I went to Quality Seafood this evening, sat at the bar, and ordered a beer and a dozen on the half-shell. They had the TV at the bar tuned into CNN, and since the place was packed and so loud you couldn’t hear the oysters’ tiny death screams, the TV was muted and viewers only got the visuals. It was instructive.
But as of 9:15 Central Time, I could find nothing on CNN.com about the U.S. service men or women killed in the Philippines.
Wouldn’t it be great to live in a country which valued the lives and personal stories of those soldiers who were killed overseas, and considered their passing to be news- and interest-worthy enough to carry the network’s ratings?
Wouldn’t it feel good to have a cable news channel which claims to be the worldwide leader in news, which chooses to do a bit of leading and news-reporting, instead of investing a full hour on the lurid life and times of the carnival freakshow Michael Jackson eventually became? Has it even occurred to them, or anybody else in the broadcast news industry, that attention might well be paid, for example, to educating viewers on rainforest devastation, explain why it’s happening, and educate us on why it matters? Wouldn’t it have been cool to devote that full hour of air time to something meaningful?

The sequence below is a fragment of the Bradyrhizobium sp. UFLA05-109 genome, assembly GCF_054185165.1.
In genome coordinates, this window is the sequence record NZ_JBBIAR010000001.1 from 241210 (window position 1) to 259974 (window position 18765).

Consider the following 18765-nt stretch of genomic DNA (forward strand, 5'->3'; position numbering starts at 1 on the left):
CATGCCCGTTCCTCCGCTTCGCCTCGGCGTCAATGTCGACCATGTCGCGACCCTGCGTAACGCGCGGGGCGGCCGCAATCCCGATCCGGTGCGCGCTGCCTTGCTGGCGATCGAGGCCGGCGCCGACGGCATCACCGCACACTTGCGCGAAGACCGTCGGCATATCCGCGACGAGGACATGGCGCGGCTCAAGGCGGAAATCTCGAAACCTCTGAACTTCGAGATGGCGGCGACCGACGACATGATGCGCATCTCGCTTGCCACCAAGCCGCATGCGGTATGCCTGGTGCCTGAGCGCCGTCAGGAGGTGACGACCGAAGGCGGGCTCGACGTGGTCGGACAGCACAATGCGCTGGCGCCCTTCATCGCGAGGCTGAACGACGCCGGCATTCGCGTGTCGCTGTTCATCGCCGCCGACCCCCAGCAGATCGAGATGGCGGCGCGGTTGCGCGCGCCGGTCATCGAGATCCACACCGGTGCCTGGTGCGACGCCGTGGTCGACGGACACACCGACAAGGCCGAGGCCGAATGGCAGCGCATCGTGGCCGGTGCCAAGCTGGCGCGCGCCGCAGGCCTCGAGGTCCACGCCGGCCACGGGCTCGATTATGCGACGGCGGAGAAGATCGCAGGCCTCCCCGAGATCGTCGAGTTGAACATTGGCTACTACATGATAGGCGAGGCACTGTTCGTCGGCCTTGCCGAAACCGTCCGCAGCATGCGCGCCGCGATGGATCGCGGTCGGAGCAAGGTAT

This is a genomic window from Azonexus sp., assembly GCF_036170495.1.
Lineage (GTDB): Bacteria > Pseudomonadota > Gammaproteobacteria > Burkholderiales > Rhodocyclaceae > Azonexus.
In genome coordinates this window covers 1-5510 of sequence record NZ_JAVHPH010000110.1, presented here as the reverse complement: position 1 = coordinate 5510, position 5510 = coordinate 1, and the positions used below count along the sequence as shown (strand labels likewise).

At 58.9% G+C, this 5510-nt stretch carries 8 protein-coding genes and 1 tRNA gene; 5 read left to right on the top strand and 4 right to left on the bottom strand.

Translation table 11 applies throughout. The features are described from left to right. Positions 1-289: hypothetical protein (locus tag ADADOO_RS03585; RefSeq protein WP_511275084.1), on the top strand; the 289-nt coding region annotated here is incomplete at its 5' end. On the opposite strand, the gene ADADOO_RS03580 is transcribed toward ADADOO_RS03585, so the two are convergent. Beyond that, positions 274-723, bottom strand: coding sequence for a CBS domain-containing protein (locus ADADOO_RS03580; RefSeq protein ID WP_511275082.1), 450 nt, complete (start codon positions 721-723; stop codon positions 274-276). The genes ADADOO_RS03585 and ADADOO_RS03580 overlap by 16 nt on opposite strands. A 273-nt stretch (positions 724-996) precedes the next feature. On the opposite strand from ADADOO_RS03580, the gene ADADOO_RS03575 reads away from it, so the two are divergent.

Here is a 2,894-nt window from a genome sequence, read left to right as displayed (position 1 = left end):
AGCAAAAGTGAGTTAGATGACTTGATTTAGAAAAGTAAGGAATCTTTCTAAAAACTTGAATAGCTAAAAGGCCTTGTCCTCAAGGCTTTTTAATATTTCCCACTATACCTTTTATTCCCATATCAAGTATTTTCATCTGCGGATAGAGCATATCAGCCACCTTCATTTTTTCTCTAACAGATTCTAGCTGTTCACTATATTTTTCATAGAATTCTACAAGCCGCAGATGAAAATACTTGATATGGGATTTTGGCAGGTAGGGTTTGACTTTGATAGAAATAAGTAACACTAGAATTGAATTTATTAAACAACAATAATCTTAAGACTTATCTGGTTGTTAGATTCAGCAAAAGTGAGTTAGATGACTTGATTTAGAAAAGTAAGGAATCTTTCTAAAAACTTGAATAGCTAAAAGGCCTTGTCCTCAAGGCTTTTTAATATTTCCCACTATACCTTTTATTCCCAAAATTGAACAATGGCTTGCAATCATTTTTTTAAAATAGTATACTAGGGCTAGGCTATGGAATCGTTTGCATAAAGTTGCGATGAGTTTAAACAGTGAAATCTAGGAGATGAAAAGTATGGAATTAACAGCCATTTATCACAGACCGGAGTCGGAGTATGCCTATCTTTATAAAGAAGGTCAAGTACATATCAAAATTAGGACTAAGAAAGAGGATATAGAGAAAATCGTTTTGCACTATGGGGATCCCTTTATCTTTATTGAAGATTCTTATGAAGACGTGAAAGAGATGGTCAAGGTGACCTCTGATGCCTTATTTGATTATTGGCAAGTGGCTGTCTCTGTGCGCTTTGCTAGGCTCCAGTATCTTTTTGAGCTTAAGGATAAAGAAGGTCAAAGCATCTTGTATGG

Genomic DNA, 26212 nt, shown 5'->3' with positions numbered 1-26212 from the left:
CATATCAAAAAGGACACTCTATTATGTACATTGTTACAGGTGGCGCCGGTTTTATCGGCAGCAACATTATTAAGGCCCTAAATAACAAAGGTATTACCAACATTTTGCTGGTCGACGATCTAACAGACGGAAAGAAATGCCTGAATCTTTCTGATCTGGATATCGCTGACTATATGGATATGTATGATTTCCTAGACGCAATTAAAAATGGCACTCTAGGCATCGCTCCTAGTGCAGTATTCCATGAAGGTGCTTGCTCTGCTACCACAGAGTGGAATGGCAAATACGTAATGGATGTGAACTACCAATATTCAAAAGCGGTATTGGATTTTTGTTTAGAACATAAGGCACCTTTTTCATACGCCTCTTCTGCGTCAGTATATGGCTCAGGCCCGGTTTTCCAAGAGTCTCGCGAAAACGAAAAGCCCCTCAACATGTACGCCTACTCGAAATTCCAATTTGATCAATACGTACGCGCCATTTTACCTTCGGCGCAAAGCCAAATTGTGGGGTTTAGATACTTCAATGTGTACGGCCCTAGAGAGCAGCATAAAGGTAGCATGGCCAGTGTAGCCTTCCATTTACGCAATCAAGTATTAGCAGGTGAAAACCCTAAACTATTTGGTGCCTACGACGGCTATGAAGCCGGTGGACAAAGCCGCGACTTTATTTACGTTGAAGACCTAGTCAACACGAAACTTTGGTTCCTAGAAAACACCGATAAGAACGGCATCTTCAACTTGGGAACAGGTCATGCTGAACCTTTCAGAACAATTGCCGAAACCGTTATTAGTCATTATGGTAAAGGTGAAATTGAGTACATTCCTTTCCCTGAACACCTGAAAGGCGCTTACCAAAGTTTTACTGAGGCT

Incidentally, in the unlikely event that a CNN executive gives a damn and wanders to this site because of some fluke of a Google search, he or she might note that I found that the New York Times is reporting that the two soldiers who were killed in the Philippines were apparently killed by a roadside bomb.
At the time, the Reuters dispatch picked up by the Times doesn’t even mention the soldiers’ names. I guess they’re not important – like Michael Jackson or Mackenzie Phillips are. Maybe they’ll add the names later as the story develops. But I bet CNN doesn’t devote an hour to ’em.
Some Democrats invest a lot of emotion in hating Fox News for what they are. Perhaps we should spend a little time despising CNN for the shadows-of-their-former-selves they have become.
And perhaps Americans, who ultimately cause the financial health, or lack thereof, of any news organization-of-record, might invest a little thought into how much societal rubber-necking we do, and how seldom we demand an education on current events from our so-called worldwide leaders in news.